Typically, many years pass before the effects of that mutation show themselves, say, through the growth of a precancerous polyp on the wall of the colon. But even if doctors detect that polyp (through a procedure like a colonoscopy), they can’t say what, exactly, caused the growth. Perhaps it was the mutation in question. Or maybe it was one of the countless other mutations that each of us carries in our genomes. So-called environmental factors, like what a person eats or the chemicals to which he or she is exposed, could also have been responsible. Or perhaps the polyp resulted from a combination of all of these genetic and environmental factors.
In zebrafish, things work much more simply. When a gene is mutated in a fish embryo, any results can reveal themselves in just five days. This makes the fast-growing creature quite a handy tool for a researcher who, like Jones, understands how to alter its genetic makeup. If scientists change a gene and then observe some sort of developmental abnormality, they know that the mutation was responsible for the condition.
Surprisingly, zebrafish share a substantial number of genes with humans. One of these genes is APC, which scientists had implicated as a potential culprit in colon cancer. Jones and his team figured out a way to remove this gene in zebrafish, and when they did, something most peculiar happened: The fish failed to grow jaws.
At first glance, the development didn’t appear particularly promising. After all, what did a missing mandible have to do with colon cancer? But then one of Jones’ graduate students found research showing that zebrafish also failed to grow jaws when they were deprived of vitamin A.
Jones suspected that colon cancer tumors proliferated, at least in part, because they lacked the ability to generate retinoic acid, a derivative of vitamin A. So, he wondered, “What would happen if we gave retinoic acid to the zebrafish who lacked APC genes?”
The answer, Jones and his team soon discovered, was that the fish grew jaws.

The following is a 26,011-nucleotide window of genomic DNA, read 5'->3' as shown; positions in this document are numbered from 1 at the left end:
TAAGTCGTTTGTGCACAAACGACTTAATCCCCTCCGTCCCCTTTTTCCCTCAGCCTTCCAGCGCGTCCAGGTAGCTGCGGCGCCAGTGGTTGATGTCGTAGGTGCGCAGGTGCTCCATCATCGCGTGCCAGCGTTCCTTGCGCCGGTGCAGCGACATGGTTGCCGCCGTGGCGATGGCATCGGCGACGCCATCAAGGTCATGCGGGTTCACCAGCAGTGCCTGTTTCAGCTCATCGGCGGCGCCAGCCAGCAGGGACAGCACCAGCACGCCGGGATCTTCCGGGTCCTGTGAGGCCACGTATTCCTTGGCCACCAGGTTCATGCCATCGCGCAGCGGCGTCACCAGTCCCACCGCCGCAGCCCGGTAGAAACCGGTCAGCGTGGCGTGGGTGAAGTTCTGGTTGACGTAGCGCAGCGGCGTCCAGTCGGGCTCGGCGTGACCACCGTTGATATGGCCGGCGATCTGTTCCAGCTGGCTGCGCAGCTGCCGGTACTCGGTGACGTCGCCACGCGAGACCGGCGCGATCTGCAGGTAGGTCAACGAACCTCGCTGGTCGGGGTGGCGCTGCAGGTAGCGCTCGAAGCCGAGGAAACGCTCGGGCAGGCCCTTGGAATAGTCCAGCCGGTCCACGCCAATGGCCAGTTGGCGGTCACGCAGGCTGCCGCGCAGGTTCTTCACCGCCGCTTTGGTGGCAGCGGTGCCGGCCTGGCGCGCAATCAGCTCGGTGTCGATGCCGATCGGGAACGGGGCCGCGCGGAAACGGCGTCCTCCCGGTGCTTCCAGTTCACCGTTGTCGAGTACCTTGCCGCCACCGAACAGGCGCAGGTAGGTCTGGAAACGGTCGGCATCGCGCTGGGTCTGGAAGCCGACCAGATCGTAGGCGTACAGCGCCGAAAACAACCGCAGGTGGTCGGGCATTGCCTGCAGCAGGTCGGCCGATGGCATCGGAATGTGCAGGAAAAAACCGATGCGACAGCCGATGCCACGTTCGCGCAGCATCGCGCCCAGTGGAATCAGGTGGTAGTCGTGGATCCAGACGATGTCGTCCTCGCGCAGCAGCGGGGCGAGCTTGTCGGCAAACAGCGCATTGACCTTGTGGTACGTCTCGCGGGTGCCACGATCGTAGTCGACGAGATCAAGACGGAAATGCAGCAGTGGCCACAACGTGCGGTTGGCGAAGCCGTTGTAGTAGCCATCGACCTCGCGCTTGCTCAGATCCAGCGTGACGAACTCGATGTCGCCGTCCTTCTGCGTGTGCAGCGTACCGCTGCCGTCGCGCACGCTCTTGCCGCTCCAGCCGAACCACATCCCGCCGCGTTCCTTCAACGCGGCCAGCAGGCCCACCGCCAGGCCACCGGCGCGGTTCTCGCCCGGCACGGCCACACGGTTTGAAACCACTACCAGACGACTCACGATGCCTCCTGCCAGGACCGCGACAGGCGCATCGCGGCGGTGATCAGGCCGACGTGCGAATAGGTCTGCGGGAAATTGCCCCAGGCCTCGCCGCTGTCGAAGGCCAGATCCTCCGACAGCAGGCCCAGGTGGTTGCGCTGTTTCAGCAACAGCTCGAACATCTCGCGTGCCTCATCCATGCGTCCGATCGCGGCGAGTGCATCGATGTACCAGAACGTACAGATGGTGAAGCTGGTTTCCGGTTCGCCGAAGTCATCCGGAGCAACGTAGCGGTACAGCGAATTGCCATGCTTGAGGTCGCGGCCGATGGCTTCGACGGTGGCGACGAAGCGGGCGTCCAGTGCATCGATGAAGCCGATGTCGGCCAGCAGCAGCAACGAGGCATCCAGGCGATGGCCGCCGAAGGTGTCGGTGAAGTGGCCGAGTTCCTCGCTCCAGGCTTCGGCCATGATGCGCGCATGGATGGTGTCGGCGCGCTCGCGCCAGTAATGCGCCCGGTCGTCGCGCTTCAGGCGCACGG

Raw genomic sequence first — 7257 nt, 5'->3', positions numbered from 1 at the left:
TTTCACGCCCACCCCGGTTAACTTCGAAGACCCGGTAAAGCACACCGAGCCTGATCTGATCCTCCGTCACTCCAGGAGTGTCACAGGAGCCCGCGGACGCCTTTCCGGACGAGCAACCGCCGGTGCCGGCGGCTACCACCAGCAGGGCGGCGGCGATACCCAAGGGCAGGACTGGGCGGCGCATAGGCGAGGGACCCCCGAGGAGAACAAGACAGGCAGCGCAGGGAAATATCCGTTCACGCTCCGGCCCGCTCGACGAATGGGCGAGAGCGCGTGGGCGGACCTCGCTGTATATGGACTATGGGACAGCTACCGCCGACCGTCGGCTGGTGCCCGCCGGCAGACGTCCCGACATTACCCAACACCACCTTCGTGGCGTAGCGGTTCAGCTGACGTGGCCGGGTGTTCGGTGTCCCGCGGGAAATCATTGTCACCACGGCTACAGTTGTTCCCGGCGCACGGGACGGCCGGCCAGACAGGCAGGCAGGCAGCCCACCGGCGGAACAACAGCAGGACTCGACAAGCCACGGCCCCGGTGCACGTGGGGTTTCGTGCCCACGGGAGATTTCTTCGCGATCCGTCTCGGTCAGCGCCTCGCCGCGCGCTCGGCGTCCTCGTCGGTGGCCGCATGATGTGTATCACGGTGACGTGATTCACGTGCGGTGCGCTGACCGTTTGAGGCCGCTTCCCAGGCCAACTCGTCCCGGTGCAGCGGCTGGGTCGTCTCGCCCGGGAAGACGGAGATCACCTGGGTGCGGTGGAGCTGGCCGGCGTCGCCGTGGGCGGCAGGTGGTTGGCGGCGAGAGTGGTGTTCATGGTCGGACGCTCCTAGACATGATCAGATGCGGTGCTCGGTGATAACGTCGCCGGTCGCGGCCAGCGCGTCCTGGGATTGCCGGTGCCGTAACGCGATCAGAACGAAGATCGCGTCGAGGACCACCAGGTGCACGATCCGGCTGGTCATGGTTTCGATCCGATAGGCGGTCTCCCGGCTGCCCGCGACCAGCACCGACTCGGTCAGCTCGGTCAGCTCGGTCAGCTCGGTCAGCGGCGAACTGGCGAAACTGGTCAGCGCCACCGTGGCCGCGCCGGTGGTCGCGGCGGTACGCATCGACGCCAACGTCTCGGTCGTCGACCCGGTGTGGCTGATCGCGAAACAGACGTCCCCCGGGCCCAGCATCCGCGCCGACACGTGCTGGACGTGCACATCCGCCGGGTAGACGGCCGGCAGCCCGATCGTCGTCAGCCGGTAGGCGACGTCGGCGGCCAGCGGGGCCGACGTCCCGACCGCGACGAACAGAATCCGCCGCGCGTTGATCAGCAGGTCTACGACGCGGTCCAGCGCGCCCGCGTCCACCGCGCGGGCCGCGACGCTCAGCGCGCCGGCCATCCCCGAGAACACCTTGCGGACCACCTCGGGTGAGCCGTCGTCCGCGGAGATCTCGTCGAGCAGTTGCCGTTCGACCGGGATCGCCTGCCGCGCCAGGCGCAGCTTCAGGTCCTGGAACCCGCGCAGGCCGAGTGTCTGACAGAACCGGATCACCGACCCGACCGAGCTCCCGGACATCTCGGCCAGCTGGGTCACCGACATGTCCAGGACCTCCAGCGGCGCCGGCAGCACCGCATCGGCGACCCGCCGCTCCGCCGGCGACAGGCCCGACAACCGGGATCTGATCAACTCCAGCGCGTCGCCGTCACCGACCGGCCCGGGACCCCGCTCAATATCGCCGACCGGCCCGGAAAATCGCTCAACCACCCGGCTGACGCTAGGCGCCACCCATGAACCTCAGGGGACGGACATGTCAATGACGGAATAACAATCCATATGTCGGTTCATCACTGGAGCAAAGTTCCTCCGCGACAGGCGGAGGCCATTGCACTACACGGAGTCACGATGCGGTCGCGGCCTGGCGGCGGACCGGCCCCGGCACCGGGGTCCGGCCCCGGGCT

When the scientists then treated samples taken from human colon cancer patients with retinoic acid, they found that it inhibited the proliferation of tumor cells.
The work would prove a watershed for Jones. First, it led to the publication of numerous research studies in Cell, the Journal of Biological Chemistry and other influential scientific journals, which in turn helped establish Jones as a national leader in cancer biology. Second, it taught him that using the zebrafish as an experimental model could offer a more efficient way to zero in on complex problems of human biology. Finally, it introduced Jones to a concept that now guides his work: translational research.
You see, once he found that giving retinoic acid to the fish took care of their jaw problems, he could “translate” that work to fixing the linked human problem. Those findings ultimately led to clinical trials of four compounds to treat colon cancer patients. “All thanks to a fish,” he says. For someone who’d spent his boyhood peering into the depths of Lake Huron through the window of his inflatable canoe, it seemed somehow appropriate.
Jones began cycling in earnest a few years ago. But like so many other things he’s taken an interest in—distance running, fly fishing, bird hunting, cooking, raising Weimeraners—this would prove to be no casual hobby. “Dave is a perfectionist,” says Prescott. “And that’s not a switch that just gets flipped off when he leaves the lab.”
Jones scoured training plans on the Internet until he found one to his liking. Ever the scientist gathering data, he used a variety of tools to gauge his daily effort level. Following each workout, he’d upload a torrent of information, things like heartbeats and pedal strokes per minute, distance traveled, average speed, net elevation gain, and power statistics. He made steady progress, so he set a goal: to complete a 100-mile ride in under five hours. To average 20 miles per hour for five hours, though, would be no easy feat.
Jones cranked up his training to a weekly regimen of 150 to 180 miles, incorporating a mix of hard workouts and long efforts. With a busy schedule consisting not only of extensive time in the lab but also responsibilities as a husband (he and his wife, Ann, will celebrate their 24th anniversary in 2015) and father (of Claire, 18, and Ivan, 14), he ended up squeezing in a good deal of his riding in the wee hours before sunrise.